All week The Buyer and Bourgogne Wines have been highlighting how different UK specialist Bourgogne wine importers work with their Bourgogne partners, particularly for emerging and lesser-known appellations, as part of #BourgogneWeek 2022 that runs until January 16. Today we turn the spotlight on Flint Wines, one of the UK’s most influential Bourgogne suppliers, and its relationship with Domaine Lorenzon in the Côte Chalonnaise with Flint’s Bourgogne buyer and director, Jason Haynes, and the domaine’s founder Bruno Lorenzon.
You can keep up to date with all that is happening as part of the #BourgogneWeek 2022 on social media at @BourgogneWines on Twitter and @vinsdebourgogne on Instagram and all the events and tasting place on its official Bourgogne Wines website here.
Every year the influence and importance that Flint Wines has on the Bourgogne category in the UK grows and grows thanks to both the expertise and experience within the Flint Wines team and the sheer breadth and diversity of the winemaking talent amongst its Bourgogne portfolio.
It has, perhaps more than any other importer, helped turn the dial on the number of producers it has from what might still be referred to as up and coming or at least lesser-known appellations.
Jason Haynes, director and Bourgogne wine buyer
How important is Bourgogne to your overall business?
As a Bourgogne specialist importer in the UK market, Bourgogne is an integral part of our overall business, accounting for over 65% of our portfolio.
Has that significance grown in recent years and if so how and why?
The significance of Bourgogne within our portfolio has always been there, it was the focus when we started in 2006. However, with the rise of Bourgogne as one of the most respected and refined wine regions in the world, it has allowed us to incorporate more producers from more appellations to widen our range.
Why do you think Bourgogne still offers such a draw to UK buyers and consumers?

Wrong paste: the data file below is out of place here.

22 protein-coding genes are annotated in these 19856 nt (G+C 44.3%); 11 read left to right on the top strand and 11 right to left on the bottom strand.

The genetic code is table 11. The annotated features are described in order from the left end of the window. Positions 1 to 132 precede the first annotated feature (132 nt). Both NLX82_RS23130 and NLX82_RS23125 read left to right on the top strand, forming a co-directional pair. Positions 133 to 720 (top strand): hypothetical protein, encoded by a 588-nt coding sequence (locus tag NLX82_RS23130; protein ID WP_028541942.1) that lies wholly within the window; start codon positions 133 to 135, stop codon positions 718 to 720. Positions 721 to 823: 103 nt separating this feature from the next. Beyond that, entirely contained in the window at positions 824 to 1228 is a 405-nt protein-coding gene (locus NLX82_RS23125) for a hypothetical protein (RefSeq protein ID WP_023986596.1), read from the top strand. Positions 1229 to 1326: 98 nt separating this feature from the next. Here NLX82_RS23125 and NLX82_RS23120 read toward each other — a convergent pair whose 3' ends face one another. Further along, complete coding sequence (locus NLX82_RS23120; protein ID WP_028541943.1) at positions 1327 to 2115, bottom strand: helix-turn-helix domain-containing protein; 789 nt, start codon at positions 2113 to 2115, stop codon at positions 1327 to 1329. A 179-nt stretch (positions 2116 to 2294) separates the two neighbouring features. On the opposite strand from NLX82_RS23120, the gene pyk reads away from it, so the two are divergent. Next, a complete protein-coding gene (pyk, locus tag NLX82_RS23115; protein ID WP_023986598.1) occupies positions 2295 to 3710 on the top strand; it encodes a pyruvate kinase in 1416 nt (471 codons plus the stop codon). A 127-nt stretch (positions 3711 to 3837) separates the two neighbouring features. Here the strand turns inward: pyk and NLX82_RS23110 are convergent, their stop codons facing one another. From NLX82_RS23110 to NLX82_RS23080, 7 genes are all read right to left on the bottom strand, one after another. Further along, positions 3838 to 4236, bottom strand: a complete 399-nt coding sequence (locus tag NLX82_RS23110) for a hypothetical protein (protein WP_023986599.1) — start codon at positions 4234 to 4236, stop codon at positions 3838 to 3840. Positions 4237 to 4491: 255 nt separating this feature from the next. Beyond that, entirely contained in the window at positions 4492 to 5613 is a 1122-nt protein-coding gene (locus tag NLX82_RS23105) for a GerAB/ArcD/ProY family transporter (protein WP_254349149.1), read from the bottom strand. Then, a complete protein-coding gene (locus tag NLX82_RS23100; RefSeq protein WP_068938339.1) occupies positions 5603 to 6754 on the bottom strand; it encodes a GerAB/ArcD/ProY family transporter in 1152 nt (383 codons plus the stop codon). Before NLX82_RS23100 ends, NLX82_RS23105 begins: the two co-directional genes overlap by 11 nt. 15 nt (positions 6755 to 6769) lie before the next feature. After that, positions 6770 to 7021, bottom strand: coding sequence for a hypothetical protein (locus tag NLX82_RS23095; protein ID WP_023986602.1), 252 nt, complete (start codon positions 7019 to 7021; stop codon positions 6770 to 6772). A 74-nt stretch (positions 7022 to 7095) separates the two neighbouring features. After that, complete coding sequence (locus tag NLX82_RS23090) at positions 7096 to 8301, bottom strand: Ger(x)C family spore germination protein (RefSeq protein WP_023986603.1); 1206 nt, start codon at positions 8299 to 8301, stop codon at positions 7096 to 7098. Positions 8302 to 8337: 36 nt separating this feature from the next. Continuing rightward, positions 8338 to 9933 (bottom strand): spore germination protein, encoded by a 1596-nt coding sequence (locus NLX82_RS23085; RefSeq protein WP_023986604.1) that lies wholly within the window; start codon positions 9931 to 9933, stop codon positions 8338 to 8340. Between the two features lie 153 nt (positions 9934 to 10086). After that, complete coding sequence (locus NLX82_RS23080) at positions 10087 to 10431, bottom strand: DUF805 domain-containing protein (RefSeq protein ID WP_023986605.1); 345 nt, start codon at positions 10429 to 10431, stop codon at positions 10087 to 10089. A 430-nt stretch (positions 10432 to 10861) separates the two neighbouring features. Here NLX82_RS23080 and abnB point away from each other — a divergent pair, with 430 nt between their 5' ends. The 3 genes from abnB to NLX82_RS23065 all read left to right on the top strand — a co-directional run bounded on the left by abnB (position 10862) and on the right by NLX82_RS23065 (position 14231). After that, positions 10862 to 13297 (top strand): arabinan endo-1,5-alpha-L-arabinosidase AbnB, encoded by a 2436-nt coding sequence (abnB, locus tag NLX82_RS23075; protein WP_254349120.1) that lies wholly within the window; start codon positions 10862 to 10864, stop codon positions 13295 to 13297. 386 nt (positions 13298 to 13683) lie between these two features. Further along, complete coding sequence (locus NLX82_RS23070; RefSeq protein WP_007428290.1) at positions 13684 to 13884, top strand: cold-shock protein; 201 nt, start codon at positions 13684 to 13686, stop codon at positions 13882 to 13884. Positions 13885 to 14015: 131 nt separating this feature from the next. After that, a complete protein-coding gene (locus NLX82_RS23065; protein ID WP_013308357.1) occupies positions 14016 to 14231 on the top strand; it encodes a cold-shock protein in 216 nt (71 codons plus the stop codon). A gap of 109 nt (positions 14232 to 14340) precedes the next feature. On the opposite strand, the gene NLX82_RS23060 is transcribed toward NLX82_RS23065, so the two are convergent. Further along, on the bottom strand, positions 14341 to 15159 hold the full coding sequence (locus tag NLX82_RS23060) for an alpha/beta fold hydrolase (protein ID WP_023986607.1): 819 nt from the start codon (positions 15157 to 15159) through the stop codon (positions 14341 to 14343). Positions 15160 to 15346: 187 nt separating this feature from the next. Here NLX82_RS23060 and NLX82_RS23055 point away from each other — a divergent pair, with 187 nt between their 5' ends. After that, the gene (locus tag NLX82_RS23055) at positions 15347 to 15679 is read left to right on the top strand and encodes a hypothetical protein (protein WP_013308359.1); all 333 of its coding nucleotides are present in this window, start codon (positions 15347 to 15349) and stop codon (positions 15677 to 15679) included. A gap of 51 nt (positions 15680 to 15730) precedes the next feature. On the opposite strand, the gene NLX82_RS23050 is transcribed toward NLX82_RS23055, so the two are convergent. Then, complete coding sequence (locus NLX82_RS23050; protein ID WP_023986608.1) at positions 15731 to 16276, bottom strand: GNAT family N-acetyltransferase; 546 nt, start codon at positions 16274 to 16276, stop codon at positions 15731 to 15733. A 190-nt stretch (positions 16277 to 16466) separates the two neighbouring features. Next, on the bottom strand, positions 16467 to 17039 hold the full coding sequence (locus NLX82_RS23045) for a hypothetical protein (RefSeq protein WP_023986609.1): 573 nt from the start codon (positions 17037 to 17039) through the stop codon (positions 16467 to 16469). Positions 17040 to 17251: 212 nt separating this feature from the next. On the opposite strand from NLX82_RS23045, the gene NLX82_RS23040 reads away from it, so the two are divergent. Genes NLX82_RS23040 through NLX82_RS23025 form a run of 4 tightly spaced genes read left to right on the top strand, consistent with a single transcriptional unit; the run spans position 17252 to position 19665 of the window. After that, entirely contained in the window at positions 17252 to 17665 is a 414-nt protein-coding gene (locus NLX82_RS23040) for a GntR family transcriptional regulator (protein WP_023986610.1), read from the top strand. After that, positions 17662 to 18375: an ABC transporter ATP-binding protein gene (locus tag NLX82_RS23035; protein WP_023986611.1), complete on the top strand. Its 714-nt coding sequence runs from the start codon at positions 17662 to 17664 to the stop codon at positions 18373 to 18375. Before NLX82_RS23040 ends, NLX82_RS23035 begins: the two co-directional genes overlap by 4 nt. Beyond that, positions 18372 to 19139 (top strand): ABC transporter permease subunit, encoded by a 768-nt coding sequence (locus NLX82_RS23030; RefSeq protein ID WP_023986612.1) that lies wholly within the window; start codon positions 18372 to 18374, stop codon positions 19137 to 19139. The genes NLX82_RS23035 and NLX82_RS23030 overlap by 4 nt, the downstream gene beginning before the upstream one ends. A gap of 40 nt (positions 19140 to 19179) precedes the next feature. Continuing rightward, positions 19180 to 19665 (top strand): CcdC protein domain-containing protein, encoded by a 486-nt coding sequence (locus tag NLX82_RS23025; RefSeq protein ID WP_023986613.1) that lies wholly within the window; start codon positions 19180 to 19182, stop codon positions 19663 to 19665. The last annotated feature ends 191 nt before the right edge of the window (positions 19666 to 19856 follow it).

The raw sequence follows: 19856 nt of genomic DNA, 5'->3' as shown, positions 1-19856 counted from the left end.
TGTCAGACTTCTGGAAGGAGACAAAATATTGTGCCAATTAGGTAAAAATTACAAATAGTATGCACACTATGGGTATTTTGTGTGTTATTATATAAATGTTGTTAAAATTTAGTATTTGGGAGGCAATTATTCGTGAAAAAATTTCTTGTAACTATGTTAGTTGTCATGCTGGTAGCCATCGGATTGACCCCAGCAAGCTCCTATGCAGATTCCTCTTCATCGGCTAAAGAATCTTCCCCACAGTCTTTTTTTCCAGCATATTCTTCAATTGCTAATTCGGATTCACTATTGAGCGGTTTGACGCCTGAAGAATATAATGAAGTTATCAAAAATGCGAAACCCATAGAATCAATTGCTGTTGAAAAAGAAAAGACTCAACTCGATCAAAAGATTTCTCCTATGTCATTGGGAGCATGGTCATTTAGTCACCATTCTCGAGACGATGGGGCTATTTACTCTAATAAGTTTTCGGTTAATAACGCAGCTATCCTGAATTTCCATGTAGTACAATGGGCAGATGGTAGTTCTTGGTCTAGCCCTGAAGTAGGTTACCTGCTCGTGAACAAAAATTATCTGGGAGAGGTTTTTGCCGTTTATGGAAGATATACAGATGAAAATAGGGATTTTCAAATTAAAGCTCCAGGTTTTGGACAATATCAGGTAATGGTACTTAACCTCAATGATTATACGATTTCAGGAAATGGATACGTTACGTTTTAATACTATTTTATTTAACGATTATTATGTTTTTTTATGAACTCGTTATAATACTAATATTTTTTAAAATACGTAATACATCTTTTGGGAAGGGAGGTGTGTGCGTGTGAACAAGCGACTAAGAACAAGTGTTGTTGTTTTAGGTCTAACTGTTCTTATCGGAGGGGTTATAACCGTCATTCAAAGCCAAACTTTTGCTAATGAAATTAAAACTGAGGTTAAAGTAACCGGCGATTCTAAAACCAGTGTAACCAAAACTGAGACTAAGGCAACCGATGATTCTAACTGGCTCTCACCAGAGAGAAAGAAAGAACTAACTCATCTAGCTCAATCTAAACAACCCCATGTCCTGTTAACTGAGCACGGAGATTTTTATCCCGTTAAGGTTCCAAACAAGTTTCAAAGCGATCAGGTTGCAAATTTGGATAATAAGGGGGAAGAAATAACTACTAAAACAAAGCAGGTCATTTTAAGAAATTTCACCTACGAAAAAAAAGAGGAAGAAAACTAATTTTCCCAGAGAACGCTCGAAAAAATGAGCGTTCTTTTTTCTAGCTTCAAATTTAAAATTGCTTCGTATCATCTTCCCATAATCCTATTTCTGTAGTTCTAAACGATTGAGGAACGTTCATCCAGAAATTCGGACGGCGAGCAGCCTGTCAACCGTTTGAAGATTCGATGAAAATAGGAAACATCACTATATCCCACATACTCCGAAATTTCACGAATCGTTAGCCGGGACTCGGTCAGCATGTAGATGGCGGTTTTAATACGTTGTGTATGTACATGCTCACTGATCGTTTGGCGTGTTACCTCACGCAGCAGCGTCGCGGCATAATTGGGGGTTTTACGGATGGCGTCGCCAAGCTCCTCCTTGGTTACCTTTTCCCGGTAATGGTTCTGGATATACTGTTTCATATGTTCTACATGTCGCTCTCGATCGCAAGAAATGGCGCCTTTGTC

Unlike other fine wines on the market, the Grand Crus of Bourgogne usually only offer a barrel or two of wine that is produced, and now with climate change, these offers are becoming smaller – the supply and demand will never be matched. The knowledge of the consumer has also risen and attributes to more understanding of the wine regions on offer.
What do you think of the 2020 vintage regarding quality, style and selling to the trade?
The 2020 vintage was some of the best from all of the Bourgogne region, but particularly the Côte de Beaune and the Côte de Nuits – there was a hot summer that brought drought and stress to the vines, followed by a mild and wet winter which proved vital for the wines before harvest. The whites were relatively homogeneous across the board, and for the Reds, you had to be a little more careful with your picking dates. However, there is an incredible freshness and vibrancy within the vintage with great approachability in young wines.
What do you think your restaurant and merchant customers most want from Bourgogne – has that changed in recent years?
I think that restaurants and merchants differ slightly because restaurants typically look for something approachable now, with price being a decisive factor. In comparison, merchants can sell to customers that can sit on the bottle longer. The increasing price of Bourgogne vintage after vintage is also a contributing factor to restaurants and Merchants and how they can still incorporate it onto their lists and shelves.
You are working with Domaine Lorenzon, a producer from Montagny Premier Cru appellation. Why did you want to work with them and have wines from that particular appellation?
Bruno Lorenzon is an outstanding producer within the appellation, and you can see clearly that when the wines are in the right hands, the appellation can excel. We were excited by the wines at Lorenzon before we started working with Bruno. He is a true leader within the appellation, showing us that the quality and definition of great wine is there. To be able to work with his wines on the UK market is such a pleasure.
What do you see as the key characteristics of that appellation?
Freshness, purity, precision. These are all characteristics in the making of a great Bourgogne.
What opportunities do you see for Bourgogne’s lesser-known appellations?
We are constantly being shown that great things can be made within the lesser-known appellations. The quality is there, the precision, and talent are consistent, and they have been for a few vintages now. As the more ‘noble’ Village appellations and the price points become slightly more out of reach, it makes the availability of these appellations more relevant within the market.